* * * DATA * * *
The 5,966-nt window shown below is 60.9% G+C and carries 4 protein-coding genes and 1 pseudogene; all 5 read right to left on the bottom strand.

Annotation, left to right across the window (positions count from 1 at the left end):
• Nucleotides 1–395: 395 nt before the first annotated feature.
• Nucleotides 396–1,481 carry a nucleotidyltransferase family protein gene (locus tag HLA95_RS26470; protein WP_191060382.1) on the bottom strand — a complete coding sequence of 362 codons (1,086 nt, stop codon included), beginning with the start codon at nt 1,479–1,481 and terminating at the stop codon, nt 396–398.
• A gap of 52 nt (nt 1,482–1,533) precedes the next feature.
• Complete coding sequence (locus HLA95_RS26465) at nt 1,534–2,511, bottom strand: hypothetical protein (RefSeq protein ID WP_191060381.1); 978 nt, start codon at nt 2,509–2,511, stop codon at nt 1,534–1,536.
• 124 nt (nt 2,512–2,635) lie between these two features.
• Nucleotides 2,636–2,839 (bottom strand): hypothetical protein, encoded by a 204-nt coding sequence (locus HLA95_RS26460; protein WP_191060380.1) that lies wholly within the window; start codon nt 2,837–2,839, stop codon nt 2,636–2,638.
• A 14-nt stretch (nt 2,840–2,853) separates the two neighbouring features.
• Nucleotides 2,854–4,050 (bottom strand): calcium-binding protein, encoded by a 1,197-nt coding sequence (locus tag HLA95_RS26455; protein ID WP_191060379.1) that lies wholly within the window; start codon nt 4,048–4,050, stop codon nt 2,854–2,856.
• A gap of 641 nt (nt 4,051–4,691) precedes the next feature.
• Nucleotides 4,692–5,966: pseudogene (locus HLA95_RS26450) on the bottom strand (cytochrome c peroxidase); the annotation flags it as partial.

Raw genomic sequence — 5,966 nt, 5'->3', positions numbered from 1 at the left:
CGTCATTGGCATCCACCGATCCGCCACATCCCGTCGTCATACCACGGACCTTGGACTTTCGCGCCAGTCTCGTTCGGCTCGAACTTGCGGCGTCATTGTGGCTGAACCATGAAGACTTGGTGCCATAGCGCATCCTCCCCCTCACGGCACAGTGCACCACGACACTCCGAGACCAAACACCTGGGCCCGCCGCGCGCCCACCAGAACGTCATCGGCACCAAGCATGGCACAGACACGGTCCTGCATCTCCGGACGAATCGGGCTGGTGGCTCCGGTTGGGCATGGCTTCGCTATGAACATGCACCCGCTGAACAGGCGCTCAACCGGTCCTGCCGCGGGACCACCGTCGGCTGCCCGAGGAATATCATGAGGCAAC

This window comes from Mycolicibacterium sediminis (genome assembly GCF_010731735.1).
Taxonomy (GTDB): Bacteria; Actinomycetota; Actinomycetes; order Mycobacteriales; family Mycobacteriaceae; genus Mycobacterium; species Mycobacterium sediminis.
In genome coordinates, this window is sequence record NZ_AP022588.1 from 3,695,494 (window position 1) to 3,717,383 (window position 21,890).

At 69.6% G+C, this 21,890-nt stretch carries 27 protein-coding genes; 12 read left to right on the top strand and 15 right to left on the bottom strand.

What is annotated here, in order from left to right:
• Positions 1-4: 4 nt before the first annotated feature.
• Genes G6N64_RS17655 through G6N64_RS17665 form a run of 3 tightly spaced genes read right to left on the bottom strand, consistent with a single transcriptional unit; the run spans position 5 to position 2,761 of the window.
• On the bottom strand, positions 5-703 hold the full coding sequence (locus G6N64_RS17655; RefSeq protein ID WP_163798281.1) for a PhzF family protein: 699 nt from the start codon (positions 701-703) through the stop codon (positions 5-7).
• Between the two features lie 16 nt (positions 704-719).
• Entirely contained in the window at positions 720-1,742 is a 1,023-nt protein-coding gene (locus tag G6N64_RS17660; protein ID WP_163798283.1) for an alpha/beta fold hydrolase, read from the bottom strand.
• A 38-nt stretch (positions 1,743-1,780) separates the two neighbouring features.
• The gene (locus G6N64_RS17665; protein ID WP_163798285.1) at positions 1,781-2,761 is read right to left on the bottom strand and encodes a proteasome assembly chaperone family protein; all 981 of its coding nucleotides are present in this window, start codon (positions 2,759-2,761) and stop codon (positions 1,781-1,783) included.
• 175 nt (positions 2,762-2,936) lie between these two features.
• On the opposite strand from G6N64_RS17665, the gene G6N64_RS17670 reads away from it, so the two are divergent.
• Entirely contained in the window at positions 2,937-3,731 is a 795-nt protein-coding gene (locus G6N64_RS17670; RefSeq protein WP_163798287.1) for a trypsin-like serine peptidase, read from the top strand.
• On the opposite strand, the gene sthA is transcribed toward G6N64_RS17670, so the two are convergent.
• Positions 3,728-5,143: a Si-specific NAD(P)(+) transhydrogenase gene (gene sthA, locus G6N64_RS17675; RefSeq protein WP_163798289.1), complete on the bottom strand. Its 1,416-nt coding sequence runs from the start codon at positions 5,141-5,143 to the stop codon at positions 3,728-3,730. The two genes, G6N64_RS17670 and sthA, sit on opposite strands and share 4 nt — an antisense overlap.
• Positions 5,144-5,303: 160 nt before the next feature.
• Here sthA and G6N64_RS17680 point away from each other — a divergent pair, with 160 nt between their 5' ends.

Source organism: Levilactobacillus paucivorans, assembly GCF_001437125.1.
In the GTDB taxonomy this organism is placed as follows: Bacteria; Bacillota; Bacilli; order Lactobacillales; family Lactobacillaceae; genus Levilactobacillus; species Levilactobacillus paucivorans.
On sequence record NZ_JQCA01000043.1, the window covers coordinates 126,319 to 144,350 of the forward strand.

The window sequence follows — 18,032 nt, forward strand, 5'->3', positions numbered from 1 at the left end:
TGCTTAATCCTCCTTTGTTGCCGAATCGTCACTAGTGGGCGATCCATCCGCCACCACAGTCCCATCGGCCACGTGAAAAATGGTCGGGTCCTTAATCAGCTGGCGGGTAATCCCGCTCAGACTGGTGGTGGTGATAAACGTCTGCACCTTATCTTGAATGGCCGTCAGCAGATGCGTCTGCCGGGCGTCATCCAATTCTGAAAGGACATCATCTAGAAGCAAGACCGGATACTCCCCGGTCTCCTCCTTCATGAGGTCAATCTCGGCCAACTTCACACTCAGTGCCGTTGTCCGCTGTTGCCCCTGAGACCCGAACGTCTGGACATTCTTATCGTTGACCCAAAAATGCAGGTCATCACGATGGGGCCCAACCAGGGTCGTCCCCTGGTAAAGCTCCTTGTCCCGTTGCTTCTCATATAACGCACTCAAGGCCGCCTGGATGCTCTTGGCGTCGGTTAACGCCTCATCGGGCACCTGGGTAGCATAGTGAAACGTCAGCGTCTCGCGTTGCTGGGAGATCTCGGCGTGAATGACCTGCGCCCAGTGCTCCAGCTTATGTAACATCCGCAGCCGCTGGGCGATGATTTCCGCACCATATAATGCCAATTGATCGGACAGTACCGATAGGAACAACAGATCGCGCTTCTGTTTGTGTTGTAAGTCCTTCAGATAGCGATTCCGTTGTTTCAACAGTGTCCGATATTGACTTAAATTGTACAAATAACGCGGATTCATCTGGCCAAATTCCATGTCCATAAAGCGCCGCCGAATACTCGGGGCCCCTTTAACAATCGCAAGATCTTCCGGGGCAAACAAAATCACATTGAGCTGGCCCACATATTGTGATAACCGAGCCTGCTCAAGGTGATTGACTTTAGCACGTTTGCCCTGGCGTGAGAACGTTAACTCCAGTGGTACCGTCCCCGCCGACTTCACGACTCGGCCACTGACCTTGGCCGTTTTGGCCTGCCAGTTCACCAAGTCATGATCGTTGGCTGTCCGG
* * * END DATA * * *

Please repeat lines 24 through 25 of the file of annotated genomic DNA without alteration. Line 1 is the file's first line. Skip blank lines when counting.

• Entirely contained in the window at positions 720-1,742 is a 1,023-nt protein-coding gene (locus tag G6N64_RS17660; protein ID WP_163798283.1) for an alpha/beta fold hydrolase, read from the bottom strand.
• A 38-nt stretch (positions 1,743-1,780) separates the two neighbouring features.